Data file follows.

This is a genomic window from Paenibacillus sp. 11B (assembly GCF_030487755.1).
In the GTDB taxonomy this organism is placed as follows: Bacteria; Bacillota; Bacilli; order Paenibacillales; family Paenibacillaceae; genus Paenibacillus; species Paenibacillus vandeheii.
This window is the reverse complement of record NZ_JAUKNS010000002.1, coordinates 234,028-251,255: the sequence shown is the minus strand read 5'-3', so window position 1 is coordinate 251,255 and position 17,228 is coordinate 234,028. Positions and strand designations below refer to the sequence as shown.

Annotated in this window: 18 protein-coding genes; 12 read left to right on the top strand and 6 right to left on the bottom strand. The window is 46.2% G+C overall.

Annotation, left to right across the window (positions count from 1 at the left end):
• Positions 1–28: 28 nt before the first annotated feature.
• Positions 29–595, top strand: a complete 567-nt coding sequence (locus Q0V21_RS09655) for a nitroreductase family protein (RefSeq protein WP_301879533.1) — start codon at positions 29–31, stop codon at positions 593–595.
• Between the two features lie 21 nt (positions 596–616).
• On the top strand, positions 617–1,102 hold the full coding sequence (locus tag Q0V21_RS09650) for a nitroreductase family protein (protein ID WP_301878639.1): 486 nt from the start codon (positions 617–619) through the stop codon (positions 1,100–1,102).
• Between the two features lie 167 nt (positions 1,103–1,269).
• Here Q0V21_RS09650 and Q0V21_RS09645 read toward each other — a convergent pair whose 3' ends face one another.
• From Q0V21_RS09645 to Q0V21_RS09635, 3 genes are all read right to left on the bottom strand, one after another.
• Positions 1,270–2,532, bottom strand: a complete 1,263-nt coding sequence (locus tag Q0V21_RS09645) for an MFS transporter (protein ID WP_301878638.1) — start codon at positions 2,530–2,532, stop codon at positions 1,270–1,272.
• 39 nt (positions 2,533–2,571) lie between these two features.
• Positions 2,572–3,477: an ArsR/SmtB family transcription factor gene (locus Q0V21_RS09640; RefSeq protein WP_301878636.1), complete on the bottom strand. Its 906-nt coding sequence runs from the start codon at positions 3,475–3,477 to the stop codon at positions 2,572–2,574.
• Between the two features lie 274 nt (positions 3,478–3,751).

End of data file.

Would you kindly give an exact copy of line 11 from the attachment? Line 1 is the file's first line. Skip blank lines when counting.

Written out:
• Here Q0V21_RS09650 and Q0V21_RS09645 read toward each other — a convergent pair whose 3' ends face one another.